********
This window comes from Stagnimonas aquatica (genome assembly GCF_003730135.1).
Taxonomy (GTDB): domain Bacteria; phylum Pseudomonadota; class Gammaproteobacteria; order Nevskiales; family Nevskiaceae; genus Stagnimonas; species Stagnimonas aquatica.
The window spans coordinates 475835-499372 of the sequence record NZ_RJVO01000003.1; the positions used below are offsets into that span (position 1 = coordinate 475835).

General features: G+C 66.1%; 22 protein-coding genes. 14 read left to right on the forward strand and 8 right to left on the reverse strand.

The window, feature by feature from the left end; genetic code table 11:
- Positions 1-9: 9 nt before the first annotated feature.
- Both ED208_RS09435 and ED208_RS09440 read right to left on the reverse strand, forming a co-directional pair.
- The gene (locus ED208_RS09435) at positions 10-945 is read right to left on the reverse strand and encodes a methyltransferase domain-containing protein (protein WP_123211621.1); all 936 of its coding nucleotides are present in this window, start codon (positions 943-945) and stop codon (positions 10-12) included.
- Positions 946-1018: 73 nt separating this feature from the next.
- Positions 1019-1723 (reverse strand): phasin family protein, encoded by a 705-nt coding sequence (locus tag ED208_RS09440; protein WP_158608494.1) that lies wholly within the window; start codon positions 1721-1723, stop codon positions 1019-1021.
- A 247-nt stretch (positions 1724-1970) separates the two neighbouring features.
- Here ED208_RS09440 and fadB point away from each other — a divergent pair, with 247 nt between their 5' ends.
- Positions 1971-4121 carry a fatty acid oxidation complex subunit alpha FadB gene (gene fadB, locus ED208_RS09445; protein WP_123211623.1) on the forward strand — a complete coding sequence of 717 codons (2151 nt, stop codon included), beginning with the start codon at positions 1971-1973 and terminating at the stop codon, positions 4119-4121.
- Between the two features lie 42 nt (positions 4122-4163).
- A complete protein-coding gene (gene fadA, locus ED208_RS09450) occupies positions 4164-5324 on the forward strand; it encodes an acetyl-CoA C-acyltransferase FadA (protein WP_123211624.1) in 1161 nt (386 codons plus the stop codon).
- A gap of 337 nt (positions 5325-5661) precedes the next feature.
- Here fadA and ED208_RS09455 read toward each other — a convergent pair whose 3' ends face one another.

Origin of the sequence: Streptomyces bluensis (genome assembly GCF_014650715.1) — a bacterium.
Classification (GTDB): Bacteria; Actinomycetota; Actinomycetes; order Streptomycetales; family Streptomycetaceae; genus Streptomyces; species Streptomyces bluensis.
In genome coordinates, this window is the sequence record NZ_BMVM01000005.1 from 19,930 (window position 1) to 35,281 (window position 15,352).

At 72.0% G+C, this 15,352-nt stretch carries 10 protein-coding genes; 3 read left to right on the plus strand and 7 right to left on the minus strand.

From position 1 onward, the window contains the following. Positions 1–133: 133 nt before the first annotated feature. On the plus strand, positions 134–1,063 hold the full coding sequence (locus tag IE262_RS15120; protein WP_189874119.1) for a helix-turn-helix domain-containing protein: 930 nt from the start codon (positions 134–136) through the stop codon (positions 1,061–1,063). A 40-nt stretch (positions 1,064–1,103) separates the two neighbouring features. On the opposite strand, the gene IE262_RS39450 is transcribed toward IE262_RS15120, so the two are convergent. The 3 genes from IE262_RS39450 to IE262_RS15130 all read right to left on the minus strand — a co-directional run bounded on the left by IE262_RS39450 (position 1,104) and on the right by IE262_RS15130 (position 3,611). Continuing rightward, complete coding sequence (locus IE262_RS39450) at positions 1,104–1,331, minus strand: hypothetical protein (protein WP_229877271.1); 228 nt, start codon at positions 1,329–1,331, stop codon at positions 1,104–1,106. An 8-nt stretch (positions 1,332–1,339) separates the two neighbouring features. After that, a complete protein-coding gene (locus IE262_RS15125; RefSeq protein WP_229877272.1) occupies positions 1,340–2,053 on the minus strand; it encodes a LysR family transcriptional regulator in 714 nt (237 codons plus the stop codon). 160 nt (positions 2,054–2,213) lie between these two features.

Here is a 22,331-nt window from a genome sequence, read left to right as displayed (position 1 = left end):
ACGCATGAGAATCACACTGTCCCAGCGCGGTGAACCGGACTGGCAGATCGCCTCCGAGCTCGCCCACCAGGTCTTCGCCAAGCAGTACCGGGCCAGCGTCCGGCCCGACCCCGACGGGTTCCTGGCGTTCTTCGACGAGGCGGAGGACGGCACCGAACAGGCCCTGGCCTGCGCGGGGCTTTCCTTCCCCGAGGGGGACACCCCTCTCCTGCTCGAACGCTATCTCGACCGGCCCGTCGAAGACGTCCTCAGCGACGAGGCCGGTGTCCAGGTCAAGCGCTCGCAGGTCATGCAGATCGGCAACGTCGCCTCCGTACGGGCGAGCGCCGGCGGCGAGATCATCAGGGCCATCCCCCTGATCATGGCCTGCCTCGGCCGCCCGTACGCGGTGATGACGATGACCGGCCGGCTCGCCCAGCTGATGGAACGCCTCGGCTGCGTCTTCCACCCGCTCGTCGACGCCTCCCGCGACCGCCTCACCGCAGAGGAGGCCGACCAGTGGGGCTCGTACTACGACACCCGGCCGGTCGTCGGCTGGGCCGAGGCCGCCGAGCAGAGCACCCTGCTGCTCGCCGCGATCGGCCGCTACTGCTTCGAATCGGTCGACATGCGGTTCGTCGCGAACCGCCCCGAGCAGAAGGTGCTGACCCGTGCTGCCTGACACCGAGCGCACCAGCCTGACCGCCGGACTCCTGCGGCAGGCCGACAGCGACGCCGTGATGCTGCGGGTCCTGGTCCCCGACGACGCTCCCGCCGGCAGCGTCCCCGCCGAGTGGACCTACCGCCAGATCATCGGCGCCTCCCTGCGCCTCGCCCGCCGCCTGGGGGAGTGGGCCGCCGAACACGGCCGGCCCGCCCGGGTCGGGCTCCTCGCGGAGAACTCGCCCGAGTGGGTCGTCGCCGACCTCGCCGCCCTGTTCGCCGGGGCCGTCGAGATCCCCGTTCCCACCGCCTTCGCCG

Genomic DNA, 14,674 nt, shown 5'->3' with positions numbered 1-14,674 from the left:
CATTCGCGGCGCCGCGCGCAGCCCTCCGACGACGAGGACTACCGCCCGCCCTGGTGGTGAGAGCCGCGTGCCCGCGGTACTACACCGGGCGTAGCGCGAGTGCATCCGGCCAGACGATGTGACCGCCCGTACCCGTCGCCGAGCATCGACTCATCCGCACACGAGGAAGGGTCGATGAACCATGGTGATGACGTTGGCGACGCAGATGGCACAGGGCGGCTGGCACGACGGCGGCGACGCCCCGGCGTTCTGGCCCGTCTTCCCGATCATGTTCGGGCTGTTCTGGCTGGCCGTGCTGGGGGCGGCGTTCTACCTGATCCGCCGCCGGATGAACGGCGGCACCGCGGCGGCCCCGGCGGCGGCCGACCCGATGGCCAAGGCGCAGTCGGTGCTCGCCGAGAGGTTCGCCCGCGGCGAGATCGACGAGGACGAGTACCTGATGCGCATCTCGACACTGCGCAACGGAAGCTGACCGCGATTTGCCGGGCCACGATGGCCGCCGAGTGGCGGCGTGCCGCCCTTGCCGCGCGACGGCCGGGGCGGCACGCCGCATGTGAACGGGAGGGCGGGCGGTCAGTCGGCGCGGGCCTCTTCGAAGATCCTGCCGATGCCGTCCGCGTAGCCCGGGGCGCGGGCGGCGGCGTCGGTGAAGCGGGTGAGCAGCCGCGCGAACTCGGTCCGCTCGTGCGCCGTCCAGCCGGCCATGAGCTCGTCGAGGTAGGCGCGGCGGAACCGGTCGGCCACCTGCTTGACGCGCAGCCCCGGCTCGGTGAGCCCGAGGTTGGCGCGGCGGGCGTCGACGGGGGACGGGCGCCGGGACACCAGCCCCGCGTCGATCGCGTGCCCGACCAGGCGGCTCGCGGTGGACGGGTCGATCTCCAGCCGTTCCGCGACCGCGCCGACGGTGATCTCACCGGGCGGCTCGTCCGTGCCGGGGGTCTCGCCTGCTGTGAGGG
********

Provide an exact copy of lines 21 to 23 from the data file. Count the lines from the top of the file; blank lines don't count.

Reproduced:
At 72.0% G+C, this 15,352-nt stretch carries 10 protein-coding genes; 3 read left to right on the plus strand and 7 right to left on the minus strand.

From position 1 onward, the window contains the following. Positions 1–133: 133 nt before the first annotated feature. On the plus strand, positions 134–1,063 hold the full coding sequence (locus tag IE262_RS15120; protein WP_189874119.1) for a helix-turn-helix domain-containing protein: 930 nt from the start codon (positions 134–136) through the stop codon (positions 1,061–1,063). A 40-nt stretch (positions 1,064–1,103) separates the two neighbouring features. On the opposite strand, the gene IE262_RS39450 is transcribed toward IE262_RS15120, so the two are convergent. The 3 genes from IE262_RS39450 to IE262_RS15130 all read right to left on the minus strand — a co-directional run bounded on the left by IE262_RS39450 (position 1,104) and on the right by IE262_RS15130 (position 3,611). Continuing rightward, complete coding sequence (locus IE262_RS39450) at positions 1,104–1,331, minus strand: hypothetical protein (protein WP_229877271.1); 228 nt, start codon at positions 1,329–1,331, stop codon at positions 1,104–1,106. An 8-nt stretch (positions 1,332–1,339) separates the two neighbouring features. After that, a complete protein-coding gene (locus IE262_RS15125; RefSeq protein WP_229877272.1) occupies positions 1,340–2,053 on the minus strand; it encodes a LysR family transcriptional regulator in 714 nt (237 codons plus the stop codon). 160 nt (positions 2,054–2,213) lie between these two features.

Here is a 22,331-nt window from a genome sequence, read left to right as displayed (position 1 = left end):